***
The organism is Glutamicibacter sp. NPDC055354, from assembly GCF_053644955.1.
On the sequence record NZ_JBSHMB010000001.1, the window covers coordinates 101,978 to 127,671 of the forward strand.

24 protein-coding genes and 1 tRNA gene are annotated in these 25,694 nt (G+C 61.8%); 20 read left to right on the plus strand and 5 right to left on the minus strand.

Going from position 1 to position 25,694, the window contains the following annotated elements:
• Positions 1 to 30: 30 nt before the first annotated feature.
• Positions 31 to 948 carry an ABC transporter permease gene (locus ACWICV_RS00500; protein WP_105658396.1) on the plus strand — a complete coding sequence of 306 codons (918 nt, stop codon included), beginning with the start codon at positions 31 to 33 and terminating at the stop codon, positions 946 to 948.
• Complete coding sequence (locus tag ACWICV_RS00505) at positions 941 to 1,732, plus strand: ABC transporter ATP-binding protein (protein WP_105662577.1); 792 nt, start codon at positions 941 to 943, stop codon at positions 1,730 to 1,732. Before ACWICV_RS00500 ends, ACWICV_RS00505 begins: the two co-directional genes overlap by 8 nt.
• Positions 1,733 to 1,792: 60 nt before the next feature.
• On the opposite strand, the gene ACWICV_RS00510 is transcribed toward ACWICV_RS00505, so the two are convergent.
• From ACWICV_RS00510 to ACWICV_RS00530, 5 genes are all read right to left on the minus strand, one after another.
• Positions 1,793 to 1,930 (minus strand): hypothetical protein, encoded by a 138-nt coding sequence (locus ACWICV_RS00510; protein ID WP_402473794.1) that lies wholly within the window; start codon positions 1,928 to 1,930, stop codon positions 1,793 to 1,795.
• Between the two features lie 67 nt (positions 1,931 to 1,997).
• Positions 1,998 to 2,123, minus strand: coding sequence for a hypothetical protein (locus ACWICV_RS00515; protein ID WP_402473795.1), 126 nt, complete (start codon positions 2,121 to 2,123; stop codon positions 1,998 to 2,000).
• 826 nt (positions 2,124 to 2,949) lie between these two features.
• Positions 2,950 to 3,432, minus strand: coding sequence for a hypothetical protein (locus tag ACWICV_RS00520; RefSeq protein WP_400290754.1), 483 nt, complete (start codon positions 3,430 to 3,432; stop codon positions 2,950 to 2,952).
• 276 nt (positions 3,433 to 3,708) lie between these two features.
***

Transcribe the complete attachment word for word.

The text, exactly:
The organism is Glutamicibacter sp. NPDC055354, from assembly GCF_053644955.1.
On the sequence record NZ_JBSHMB010000001.1, the window covers coordinates 101,978 to 127,671 of the forward strand.

24 protein-coding genes and 1 tRNA gene are annotated in these 25,694 nt (G+C 61.8%); 20 read left to right on the plus strand and 5 right to left on the minus strand.

Going from position 1 to position 25,694, the window contains the following annotated elements:
• Positions 1 to 30: 30 nt before the first annotated feature.
• Positions 31 to 948 carry an ABC transporter permease gene (locus ACWICV_RS00500; protein WP_105658396.1) on the plus strand — a complete coding sequence of 306 codons (918 nt, stop codon included), beginning with the start codon at positions 31 to 33 and terminating at the stop codon, positions 946 to 948.
• Complete coding sequence (locus tag ACWICV_RS00505) at positions 941 to 1,732, plus strand: ABC transporter ATP-binding protein (protein WP_105662577.1); 792 nt, start codon at positions 941 to 943, stop codon at positions 1,730 to 1,732. Before ACWICV_RS00500 ends, ACWICV_RS00505 begins: the two co-directional genes overlap by 8 nt.
• Positions 1,733 to 1,792: 60 nt before the next feature.
• On the opposite strand, the gene ACWICV_RS00510 is transcribed toward ACWICV_RS00505, so the two are convergent.
• From ACWICV_RS00510 to ACWICV_RS00530, 5 genes are all read right to left on the minus strand, one after another.
• Positions 1,793 to 1,930 (minus strand): hypothetical protein, encoded by a 138-nt coding sequence (locus ACWICV_RS00510; protein ID WP_402473794.1) that lies wholly within the window; start codon positions 1,928 to 1,930, stop codon positions 1,793 to 1,795.
• Between the two features lie 67 nt (positions 1,931 to 1,997).
• Positions 1,998 to 2,123, minus strand: coding sequence for a hypothetical protein (locus ACWICV_RS00515; protein ID WP_402473795.1), 126 nt, complete (start codon positions 2,121 to 2,123; stop codon positions 1,998 to 2,000).
• 826 nt (positions 2,124 to 2,949) lie between these two features.
• Positions 2,950 to 3,432, minus strand: coding sequence for a hypothetical protein (locus tag ACWICV_RS00520; RefSeq protein WP_400290754.1), 483 nt, complete (start codon positions 3,430 to 3,432; stop codon positions 2,950 to 2,952).
• 276 nt (positions 3,433 to 3,708) lie between these two features.